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  23. Part of the reason the Sahara is a desert, is the air descending, that rose, and dumped it’s moisture in equatorial Africa. If you cause updrafts in what is now the Sahara, that air, as well as the air that once descended there must come down somewhere. As it descends, it’s pressure rises, and as PV=nRT demands, it’s temperature rises, lowering it’s relative humidity. This effect is the cause of most of the deserts in the world, either caused by the equatorial updrafts, or passing over mountain ranges. The other main cause of deserts is cold ocean currents offshore, where the prevailing winds are onshore. We have conservation of mass, so the air that rises, must come down somewhere. My point is this scheme runs the risk of just moving desert, rather than eliminating it.

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  24. Part of the reason the Sahara is a desert is the air descending that rose and dumped it’s moisture in equatorial Africa. If you cause updrafts in what is now the Sahara that air as well as the air that once descended there must come down somewhere. As it descends it’s pressure rises and as PV=nRT demands it’s temperature rises lowering it’s relative humidity. This effect is the cause of most of the deserts in the world either caused by the equatorial updrafts or passing over mountain ranges. The other main cause of deserts is cold ocean currents offshore where the prevailing winds are onshore.We have conservation of mass so the air that rises must come down somewhere. My point is this scheme runs the risk of just moving desert rather than eliminating it.

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  25. The system would need 9 million square kilometers (this is the area of Canada), which presents challenges for the political, social, and economic systems that all of the 10 countries that would be involved have in place. ” You mean the entire planet. It’d be a challenge for the entire planet.

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  26. The system would need 9 million square kilometers (this is the area of Canada) which presents challenges for the political social” and economic systems that all of the 10 countries that would be involved have in place. “”You mean the entire planet. It’d be a challenge for the entire planet.”””

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  27. https://goo.gl/images/jqhbGz A Canada-sized solar/wind farm in the Sahara would only produce a Canada-sized solar/wind farm because Canada is about the same size of the Sahara[like 300,000 sq mi difference]. I guess they’d have a little left over for greening?

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  28. Yawn. It would probably be cheaper to increase global temperatures to increase precipitation (seems to happen on its own anyway) and diverting ocean currents.

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  29. Yawn. It would probably be cheaper to increase global temperatures to increase precipitation (seems to happen on its own anyway) and diverting ocean currents.

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  30. Even after this supposed improvement this is still projected to be semiarid region… that’s better than a harsh desert but it’s not like this area will be all that good for agriculture.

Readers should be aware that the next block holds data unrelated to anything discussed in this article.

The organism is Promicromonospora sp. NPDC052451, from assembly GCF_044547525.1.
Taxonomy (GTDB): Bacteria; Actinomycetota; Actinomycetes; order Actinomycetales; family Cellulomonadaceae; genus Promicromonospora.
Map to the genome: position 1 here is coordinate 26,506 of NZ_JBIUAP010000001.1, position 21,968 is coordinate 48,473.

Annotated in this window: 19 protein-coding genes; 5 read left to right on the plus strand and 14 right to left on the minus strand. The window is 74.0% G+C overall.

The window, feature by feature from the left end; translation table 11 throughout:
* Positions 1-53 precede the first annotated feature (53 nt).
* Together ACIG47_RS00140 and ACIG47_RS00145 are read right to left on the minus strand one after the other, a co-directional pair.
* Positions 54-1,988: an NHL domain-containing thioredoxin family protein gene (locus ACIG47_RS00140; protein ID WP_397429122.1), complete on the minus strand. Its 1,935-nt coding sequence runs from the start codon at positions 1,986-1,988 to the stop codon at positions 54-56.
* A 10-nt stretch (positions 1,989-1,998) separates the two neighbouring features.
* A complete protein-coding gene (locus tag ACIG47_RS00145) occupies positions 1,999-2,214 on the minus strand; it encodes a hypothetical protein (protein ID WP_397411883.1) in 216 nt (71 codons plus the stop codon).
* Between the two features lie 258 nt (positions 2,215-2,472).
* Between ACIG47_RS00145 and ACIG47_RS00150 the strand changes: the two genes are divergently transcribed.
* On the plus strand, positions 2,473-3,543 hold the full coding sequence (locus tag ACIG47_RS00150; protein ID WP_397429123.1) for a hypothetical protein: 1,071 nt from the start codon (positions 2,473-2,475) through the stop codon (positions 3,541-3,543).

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  31. Even after this supposed improvement this is still projected to be semiarid region… that’s better than a harsh desert but it’s not like this area will be all that good for agriculture.

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  32. Your statement about dry air coming down somewhere makes no sense. If the updrafts are indeed drawing moisture into the area then they will be introducing a net gain in humidity in the atmosphere in the effected regions.

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  33. Your statement about dry air coming down somewhere makes no sense. If the updrafts are indeed drawing moisture into the area then they will be introducing a net gain in humidity in the atmosphere in the effected regions.

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  34. thus mitigate anthropogenic climate change” This global warming scam is the best since the Catholic Church sold indulgences. I am in the wrong biz.

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  35. thus mitigate anthropogenic climate change””This global warming scam is the best since the Catholic Church sold indulgences. I am in the wrong biz.”””

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  36. Is the proposed mechanism, that the lower albedo panels, and the slower wind speeds will result in higher near surface air temperatures, that will produce a year long monsoon type weather pattern, as the result of a Canada sized updraft? That air will come down somewhere, drying that area out, unless it’s the Mediterranean, or some other ocean linked body of water. BTW: That’s why there are equatorial jungles all the way around the planet, unless it’s oceans, or mountains, with arid belts on either side. The higher incidence of sunlight near the equator causes a near year round updraft, which lifts water vapor high enough to precipitate. The air descends, warms, and becomes very dry, in the arid bands. The project might just end up moving around the aridity.